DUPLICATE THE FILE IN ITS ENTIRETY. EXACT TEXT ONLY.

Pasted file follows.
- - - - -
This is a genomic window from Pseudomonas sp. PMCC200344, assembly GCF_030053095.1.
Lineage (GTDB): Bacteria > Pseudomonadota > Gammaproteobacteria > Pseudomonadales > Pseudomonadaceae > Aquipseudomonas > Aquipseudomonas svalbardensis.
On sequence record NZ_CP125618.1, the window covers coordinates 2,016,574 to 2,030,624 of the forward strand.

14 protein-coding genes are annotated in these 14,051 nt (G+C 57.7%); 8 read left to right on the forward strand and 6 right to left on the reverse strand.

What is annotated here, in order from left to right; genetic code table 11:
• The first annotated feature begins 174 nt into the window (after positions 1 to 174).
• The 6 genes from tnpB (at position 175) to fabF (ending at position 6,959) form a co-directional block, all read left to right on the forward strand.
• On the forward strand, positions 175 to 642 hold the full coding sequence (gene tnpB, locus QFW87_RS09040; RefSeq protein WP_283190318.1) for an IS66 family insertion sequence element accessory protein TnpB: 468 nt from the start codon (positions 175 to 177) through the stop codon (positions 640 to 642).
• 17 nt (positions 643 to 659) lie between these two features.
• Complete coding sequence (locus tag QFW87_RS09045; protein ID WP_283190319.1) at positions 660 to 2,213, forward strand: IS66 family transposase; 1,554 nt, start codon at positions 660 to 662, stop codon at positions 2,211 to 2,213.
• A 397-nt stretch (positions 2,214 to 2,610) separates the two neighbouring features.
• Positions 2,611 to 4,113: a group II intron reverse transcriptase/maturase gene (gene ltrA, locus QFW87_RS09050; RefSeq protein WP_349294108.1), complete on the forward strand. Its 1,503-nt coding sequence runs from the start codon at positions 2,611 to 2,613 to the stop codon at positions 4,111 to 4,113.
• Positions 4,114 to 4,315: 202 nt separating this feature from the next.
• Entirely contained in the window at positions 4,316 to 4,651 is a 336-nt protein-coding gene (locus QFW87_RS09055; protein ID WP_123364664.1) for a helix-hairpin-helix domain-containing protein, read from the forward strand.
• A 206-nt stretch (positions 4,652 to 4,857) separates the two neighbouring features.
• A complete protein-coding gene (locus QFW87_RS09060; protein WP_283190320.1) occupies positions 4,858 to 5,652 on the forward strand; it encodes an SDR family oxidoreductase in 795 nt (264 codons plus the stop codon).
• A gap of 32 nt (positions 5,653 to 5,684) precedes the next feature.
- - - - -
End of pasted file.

This is a genomic window from Pseudomonas sp. PMCC200344, assembly GCF_030053095.1.
Lineage (GTDB): Bacteria > Pseudomonadota > Gammaproteobacteria > Pseudomonadales > Pseudomonadaceae > Aquipseudomonas > Aquipseudomonas svalbardensis.
On sequence record NZ_CP125618.1, the window covers coordinates 2,016,574 to 2,030,624 of the forward strand.

14 protein-coding genes are annotated in these 14,051 nt (G+C 57.7%); 8 read left to right on the forward strand and 6 right to left on the reverse strand.

What is annotated here, in order from left to right; genetic code table 11:
• The first annotated feature begins 174 nt into the window (after positions 1 to 174).
• The 6 genes from tnpB (at position 175) to fabF (ending at position 6,959) form a co-directional block, all read left to right on the forward strand.
• On the forward strand, positions 175 to 642 hold the full coding sequence (gene tnpB, locus QFW87_RS09040; RefSeq protein WP_283190318.1) for an IS66 family insertion sequence element accessory protein TnpB: 468 nt from the start codon (positions 175 to 177) through the stop codon (positions 640 to 642).
• 17 nt (positions 643 to 659) lie between these two features.
• Complete coding sequence (locus tag QFW87_RS09045; protein ID WP_283190319.1) at positions 660 to 2,213, forward strand: IS66 family transposase; 1,554 nt, start codon at positions 660 to 662, stop codon at positions 2,211 to 2,213.
• A 397-nt stretch (positions 2,214 to 2,610) separates the two neighbouring features.
• Positions 2,611 to 4,113: a group II intron reverse transcriptase/maturase gene (gene ltrA, locus QFW87_RS09050; RefSeq protein WP_349294108.1), complete on the forward strand. Its 1,503-nt coding sequence runs from the start codon at positions 2,611 to 2,613 to the stop codon at positions 4,111 to 4,113.
• Positions 4,114 to 4,315: 202 nt separating this feature from the next.
• Entirely contained in the window at positions 4,316 to 4,651 is a 336-nt protein-coding gene (locus QFW87_RS09055; protein ID WP_123364664.1) for a helix-hairpin-helix domain-containing protein, read from the forward strand.
• A 206-nt stretch (positions 4,652 to 4,857) separates the two neighbouring features.
• A complete protein-coding gene (locus QFW87_RS09060; protein WP_283190320.1) occupies positions 4,858 to 5,652 on the forward strand; it encodes an SDR family oxidoreductase in 795 nt (264 codons plus the stop codon).
• A gap of 32 nt (positions 5,653 to 5,684) precedes the next feature.